Arts & Entertainment

Christine Cavanaugh, voice of 'Babe,' dies at 51

Christine Cavanaugh, a prolific voice actress whose characters included the titular character of "Babe," has died. She was 51.

Peter Sellars on the politics of flex dancing and revisiting the Spanish conquest

Still iconoclastic after all these years, the stage and opera director talks about the intersection of history and social issues in the arts.

Was North Korea really behind the Sony hack?

A California cyber-security firm has done its own investigation on the Sony hack and concludes North Korea is not behind the attacks.

How did women and minorities play out in Hollywood in 2014?

The hack attack at Sony and the studio’s film, “The Interview,” dominated recent headlines, but plenty more happened this year in the movie world.

Luise Rainer, first to win consecutive acting Oscars, dies

Rainer took the best actress prize for "The Great Ziegfeld" in 1936 and "The Good Earth" in 1937, becoming the first to win in consecutive years — a feat since achieved by only four other actors.

Writer-director J.C. Chandor spares the violence in 'A Most Violent Year'

The filmmaker says he wants to make movies that "get people off of their couch," to make the effort and experience a worthwhile journey.

How did 'The Interview' fare at the box office and on video-on-demand?

Sony says its controversial comedy brought in $15 million online and $2.8 million in theaters, but will the studio ever make back its investment?

Normalizing US-Cuba diplomatic relations may paint a new picture for artists

For Esterio Segura, the possibility of easier travel between Cuba and the U.S. means having his voice heard through art.

'The Interview,' now Sony's top online film ever, earns $15M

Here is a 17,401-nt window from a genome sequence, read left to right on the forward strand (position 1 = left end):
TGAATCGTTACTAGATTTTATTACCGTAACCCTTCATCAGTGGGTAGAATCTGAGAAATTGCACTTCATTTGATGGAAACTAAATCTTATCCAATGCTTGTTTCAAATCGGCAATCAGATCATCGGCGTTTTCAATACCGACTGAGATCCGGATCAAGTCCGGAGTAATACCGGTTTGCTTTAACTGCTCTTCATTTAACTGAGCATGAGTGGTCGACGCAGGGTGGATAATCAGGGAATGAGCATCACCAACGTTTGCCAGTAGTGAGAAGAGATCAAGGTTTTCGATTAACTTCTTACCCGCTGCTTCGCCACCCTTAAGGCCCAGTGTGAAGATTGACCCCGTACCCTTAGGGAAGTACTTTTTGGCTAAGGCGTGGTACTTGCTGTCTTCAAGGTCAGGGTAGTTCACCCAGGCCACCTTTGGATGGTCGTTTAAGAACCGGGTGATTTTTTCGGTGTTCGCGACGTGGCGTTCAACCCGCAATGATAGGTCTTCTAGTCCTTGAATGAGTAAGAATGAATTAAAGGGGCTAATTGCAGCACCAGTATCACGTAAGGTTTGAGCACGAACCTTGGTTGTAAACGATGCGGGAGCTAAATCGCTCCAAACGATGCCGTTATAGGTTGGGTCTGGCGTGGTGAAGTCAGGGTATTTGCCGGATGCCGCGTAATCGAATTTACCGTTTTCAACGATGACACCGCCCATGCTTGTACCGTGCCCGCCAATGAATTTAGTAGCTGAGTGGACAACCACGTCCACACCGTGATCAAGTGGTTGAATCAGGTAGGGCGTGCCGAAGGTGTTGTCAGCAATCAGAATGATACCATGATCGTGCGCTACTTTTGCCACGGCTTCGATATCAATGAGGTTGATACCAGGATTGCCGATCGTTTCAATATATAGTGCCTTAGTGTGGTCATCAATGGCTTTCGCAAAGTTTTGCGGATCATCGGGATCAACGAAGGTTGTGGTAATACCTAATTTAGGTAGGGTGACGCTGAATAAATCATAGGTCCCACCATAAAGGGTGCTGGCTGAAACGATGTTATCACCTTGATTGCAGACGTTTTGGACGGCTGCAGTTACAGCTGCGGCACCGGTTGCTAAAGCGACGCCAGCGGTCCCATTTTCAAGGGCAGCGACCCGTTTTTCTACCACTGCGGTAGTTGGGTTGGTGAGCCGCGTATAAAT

The film also earned nearly $3 million through screenings at 331 theaters. The comedy that was pulled from widespread release following threats was rented or bought more than 2 million times.

Rob Marshall's 'Into the Woods' gets lost in Sondheim's Irony

The big problem is that Marshall isn't nearly ruthless enough in rethinking "Into the Woods" as an honest-to-God movie.

Before the Internet, librarians would 'answer everything' — and still do

The New York Public Library recently came upon a box of questions posed to the library from the 1940s to the '80s — an era when humans consulted other humans for answers to their daily questions.

Box Office: 'Hobbit' wins Christmas, 'Big Eyes' flops

Despite a host of fresh arrivals, splashy holiday fare like "Unbroken" and "Into the Woods" proved no match for "The Hobbit: The Battle of the Five Armies."

The enduring life of lit mags: We'll always have (The) Paris (Review)

Magazines of all stripes are struggling to negotiate the digital age — but writer Juan Vidal finds hope for the future of reading in the pages of his favorite new literary magazines.

For Hollywood, 'Selma' is a new kind of civil rights story

The film, about a 1965 voting rights march, stands out for its focus on black characters, including some of the movement's lesser-known organizers, and the way it humanizes Martin Luther King Jr.

Facebook finds that not all users like the 'Year In Review' app

The social media giant's "Year in Review" app has upset some who prefer to forget 2014's unpleasant memories.

From Blood Moon to Dumb Starbucks: KPCC's top 10 stories in 2014

With the new year fast approaching, here's a look back at the most popular stories on KPCC.org this year. Do you have a favorite KPCC story?